Online from: 1992
Subject Area: Health Care Management/Healthcare
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|Title:||Workplace health promotion within small and medium-sized enterprises|
|Author(s):||Ann Moore, (Faculty of Life and Health Sciences, University of Ulster, Newtownabbey, UK), Kader Parahoo, (Institute of Nursing Research, University of Ulster, Coleraine, UK), Paul Fleming, (Faculty of Life and Health Sciences, University of Ulster, Newtownabbey, UK)|
|Citation:||Ann Moore, Kader Parahoo, Paul Fleming, (2010) "Workplace health promotion within small and medium-sized enterprises", Health Education, Vol. 110 Iss: 1, pp.61 - 76|
|Keywords:||Health and safety requirements, Northern Ireland, Small to medium-sized enterprises, Welfare, Workplace|
|Article type:||Research paper|
|DOI:||10.1108/09654281011008753 (Permanent URL)|
|Publisher:||Emerald Group Publishing Limited|
|Acknowledgements:||The authors would like to thank the SME managers who kindly gave of their time to take part in the study and without whom this research would not have been possible.|
Purpose – The purpose of this study is to explore managers' understanding of workplace health promotion (WHP) and experiences of WHP activity within small and medium-sized enterprises (SMEs) in a Health and Social Care Trust area of Northern Ireland. The paper aims to focus on engagement with activities within the context of prevention of ill-health and health protection, lifestyle issues and working culture and the environment as defined in the Luxembourg Declaration on WHP.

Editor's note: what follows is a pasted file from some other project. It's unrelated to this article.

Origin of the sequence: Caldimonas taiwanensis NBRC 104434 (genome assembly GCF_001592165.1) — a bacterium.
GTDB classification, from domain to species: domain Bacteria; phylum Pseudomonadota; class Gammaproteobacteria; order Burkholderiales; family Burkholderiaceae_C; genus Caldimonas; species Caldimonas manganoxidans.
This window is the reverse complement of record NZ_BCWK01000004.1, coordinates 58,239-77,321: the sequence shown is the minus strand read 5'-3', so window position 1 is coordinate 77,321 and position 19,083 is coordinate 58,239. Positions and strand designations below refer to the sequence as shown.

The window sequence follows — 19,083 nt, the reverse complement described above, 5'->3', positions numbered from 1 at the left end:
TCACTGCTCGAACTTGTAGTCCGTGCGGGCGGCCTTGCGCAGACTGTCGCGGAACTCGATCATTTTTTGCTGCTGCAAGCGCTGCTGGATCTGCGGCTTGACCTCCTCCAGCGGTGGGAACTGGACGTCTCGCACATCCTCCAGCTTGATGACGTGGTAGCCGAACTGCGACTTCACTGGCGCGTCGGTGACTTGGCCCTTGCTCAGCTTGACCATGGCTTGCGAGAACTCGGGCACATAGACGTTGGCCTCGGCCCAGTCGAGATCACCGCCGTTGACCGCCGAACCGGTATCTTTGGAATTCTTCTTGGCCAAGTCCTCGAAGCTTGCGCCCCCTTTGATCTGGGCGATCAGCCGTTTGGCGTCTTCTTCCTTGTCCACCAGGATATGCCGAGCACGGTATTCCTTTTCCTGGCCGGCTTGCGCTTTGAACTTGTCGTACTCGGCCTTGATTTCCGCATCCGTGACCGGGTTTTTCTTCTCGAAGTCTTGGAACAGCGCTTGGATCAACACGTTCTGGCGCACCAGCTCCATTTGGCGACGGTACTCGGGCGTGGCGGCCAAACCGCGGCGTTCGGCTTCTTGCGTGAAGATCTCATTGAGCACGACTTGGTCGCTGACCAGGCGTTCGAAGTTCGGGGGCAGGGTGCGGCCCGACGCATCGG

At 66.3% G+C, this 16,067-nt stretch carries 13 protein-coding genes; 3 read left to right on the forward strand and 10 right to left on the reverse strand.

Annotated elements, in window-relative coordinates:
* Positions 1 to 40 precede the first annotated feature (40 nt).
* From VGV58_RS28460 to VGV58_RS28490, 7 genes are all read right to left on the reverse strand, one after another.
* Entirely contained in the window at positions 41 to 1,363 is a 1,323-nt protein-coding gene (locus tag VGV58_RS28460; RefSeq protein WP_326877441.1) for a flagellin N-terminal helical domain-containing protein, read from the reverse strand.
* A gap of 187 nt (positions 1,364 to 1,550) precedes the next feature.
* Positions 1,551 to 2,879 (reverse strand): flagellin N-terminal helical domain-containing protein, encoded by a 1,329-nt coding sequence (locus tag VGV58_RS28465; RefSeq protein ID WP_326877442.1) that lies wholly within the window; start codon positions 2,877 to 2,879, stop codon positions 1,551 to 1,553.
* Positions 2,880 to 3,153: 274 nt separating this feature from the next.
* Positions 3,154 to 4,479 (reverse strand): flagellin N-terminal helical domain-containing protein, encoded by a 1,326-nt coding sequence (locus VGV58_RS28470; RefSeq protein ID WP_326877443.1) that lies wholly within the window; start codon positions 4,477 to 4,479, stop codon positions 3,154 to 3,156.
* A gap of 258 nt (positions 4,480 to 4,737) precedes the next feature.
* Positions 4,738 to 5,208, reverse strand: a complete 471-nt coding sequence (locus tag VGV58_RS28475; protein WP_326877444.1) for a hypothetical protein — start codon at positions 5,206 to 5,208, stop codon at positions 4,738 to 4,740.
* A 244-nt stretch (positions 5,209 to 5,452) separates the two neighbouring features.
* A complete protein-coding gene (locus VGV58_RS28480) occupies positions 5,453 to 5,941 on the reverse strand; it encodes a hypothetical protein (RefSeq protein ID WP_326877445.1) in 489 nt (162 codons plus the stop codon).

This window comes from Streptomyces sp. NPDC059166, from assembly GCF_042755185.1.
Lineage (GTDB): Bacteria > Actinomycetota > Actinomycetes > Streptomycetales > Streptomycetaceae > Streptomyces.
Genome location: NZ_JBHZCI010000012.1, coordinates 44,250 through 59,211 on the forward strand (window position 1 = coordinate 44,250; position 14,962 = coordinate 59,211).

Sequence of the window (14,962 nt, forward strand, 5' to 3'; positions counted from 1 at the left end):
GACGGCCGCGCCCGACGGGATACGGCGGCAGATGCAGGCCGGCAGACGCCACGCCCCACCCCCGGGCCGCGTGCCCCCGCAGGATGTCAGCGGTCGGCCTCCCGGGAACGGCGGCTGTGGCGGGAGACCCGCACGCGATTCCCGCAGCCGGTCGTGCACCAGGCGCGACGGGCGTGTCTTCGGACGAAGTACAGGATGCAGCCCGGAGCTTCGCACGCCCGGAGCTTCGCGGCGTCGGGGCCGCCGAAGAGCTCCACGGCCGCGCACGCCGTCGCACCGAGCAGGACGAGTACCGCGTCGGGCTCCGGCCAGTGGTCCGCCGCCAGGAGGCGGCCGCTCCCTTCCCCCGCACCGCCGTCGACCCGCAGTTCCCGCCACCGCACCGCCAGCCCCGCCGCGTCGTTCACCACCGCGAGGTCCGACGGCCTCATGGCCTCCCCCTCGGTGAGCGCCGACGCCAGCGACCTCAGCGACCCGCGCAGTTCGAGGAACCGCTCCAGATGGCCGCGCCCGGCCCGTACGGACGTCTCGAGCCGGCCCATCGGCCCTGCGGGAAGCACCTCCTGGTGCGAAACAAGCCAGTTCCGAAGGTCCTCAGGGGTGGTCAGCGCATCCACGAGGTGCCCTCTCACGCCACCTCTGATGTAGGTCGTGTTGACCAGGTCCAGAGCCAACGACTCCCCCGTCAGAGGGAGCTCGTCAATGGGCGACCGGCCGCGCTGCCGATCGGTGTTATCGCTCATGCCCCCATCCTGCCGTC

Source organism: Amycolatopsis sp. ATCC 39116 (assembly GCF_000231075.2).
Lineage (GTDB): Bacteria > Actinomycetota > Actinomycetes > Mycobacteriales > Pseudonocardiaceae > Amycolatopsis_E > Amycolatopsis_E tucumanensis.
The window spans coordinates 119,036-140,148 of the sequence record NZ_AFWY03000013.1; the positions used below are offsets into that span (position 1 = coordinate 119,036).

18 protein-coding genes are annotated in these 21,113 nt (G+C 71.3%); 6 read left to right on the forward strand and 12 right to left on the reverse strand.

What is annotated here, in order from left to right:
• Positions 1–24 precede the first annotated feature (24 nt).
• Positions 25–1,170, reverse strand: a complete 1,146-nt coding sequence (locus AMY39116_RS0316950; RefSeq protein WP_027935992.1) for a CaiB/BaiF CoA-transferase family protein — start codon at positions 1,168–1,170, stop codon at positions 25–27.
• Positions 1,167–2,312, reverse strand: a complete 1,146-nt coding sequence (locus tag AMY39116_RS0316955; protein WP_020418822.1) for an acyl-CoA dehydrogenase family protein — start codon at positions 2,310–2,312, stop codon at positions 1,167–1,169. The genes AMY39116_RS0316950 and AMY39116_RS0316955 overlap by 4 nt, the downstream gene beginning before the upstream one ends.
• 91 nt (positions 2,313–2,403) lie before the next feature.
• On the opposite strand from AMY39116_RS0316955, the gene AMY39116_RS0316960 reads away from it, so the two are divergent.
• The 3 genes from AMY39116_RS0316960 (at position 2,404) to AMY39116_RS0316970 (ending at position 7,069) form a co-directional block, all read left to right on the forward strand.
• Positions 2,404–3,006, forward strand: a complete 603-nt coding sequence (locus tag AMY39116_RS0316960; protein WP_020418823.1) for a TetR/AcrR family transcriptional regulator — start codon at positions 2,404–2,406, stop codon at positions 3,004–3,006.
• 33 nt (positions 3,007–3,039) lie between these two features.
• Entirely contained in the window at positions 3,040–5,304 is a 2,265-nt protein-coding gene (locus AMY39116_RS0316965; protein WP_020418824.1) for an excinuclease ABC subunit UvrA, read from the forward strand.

Design/methodology/approach – A Heideggerian interpretive phenomenological methodology is adopted, using in-depth telephone interviews with a purposive sample of 18 SME managers. Data are analysed using Benner's strategy for data analysis.
Findings – “Levels of awareness of WHP activity” are revealed as a central theme and interpreted as “high awareness activities”, including the need to: preserve and protect employee health and safety, prevent ill-health and injury and promote employees' quality of daily living, and “low awareness activities”, including the provision of training and development, human resource management and environmental considerations.
Originality/value – An “Iceberg” model, grounded in the data, draws attention to the limited awareness of what constitutes WHP activities and the untapped meaningfulness of organisational and environmental activities.
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